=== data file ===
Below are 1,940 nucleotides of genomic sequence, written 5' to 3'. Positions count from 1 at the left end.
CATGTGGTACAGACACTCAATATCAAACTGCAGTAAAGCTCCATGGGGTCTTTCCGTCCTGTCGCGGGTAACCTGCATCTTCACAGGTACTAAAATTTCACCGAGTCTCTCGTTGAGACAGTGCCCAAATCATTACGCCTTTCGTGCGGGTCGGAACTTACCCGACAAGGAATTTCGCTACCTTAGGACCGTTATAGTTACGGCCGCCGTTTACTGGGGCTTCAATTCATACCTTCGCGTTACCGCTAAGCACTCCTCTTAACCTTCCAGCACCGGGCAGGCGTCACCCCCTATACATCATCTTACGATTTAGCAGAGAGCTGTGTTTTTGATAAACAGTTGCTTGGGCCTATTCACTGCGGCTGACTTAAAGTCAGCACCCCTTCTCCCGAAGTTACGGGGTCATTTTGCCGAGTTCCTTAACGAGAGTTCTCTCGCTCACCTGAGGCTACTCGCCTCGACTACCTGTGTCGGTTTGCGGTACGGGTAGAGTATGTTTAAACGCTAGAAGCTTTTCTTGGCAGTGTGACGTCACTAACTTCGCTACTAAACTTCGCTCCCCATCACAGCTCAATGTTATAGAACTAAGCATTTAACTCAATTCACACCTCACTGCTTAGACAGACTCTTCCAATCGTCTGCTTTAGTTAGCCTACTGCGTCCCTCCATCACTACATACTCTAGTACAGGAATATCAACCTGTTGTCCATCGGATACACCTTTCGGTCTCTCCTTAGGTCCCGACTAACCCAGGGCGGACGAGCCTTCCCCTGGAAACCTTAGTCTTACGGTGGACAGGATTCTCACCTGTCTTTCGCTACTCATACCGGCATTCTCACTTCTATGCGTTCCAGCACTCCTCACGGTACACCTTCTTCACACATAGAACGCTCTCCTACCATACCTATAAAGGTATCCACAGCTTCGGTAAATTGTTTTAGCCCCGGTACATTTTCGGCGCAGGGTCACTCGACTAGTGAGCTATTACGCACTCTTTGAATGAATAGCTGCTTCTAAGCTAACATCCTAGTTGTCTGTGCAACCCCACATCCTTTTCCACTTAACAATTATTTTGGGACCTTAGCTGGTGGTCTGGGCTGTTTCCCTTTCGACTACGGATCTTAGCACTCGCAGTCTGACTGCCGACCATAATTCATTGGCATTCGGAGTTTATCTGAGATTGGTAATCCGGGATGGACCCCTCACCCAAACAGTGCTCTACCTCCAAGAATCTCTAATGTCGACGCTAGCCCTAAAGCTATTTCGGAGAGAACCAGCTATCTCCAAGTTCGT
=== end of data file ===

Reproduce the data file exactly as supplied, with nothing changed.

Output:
Below are 1,940 nucleotides of genomic sequence, written 5' to 3'. Positions count from 1 at the left end.
CATGTGGTACAGACACTCAATATCAAACTGCAGTAAAGCTCCATGGGGTCTTTCCGTCCTGTCGCGGGTAACCTGCATCTTCACAGGTACTAAAATTTCACCGAGTCTCTCGTTGAGACAGTGCCCAAATCATTACGCCTTTCGTGCGGGTCGGAACTTACCCGACAAGGAATTTCGCTACCTTAGGACCGTTATAGTTACGGCCGCCGTTTACTGGGGCTTCAATTCATACCTTCGCGTTACCGCTAAGCACTCCTCTTAACCTTCCAGCACCGGGCAGGCGTCACCCCCTATACATCATCTTACGATTTAGCAGAGAGCTGTGTTTTTGATAAACAGTTGCTTGGGCCTATTCACTGCGGCTGACTTAAAGTCAGCACCCCTTCTCCCGAAGTTACGGGGTCATTTTGCCGAGTTCCTTAACGAGAGTTCTCTCGCTCACCTGAGGCTACTCGCCTCGACTACCTGTGTCGGTTTGCGGTACGGGTAGAGTATGTTTAAACGCTAGAAGCTTTTCTTGGCAGTGTGACGTCACTAACTTCGCTACTAAACTTCGCTCCCCATCACAGCTCAATGTTATAGAACTAAGCATTTAACTCAATTCACACCTCACTGCTTAGACAGACTCTTCCAATCGTCTGCTTTAGTTAGCCTACTGCGTCCCTCCATCACTACATACTCTAGTACAGGAATATCAACCTGTTGTCCATCGGATACACCTTTCGGTCTCTCCTTAGGTCCCGACTAACCCAGGGCGGACGAGCCTTCCCCTGGAAACCTTAGTCTTACGGTGGACAGGATTCTCACCTGTCTTTCGCTACTCATACCGGCATTCTCACTTCTATGCGTTCCAGCACTCCTCACGGTACACCTTCTTCACACATAGAACGCTCTCCTACCATACCTATAAAGGTATCCACAGCTTCGGTAAATTGTTTTAGCCCCGGTACATTTTCGGCGCAGGGTCACTCGACTAGTGAGCTATTACGCACTCTTTGAATGAATAGCTGCTTCTAAGCTAACATCCTAGTTGTCTGTGCAACCCCACATCCTTTTCCACTTAACAATTATTTTGGGACCTTAGCTGGTGGTCTGGGCTGTTTCCCTTTCGACTACGGATCTTAGCACTCGCAGTCTGACTGCCGACCATAATTCATTGGCATTCGGAGTTTATCTGAGATTGGTAATCCGGGATGGACCCCTCACCCAAACAGTGCTCTACCTCCAAGAATCTCTAATGTCGACGCTAGCCCTAAAGCTATTTCGGAGAGAACCAGCTATCTCCAAGTTCGT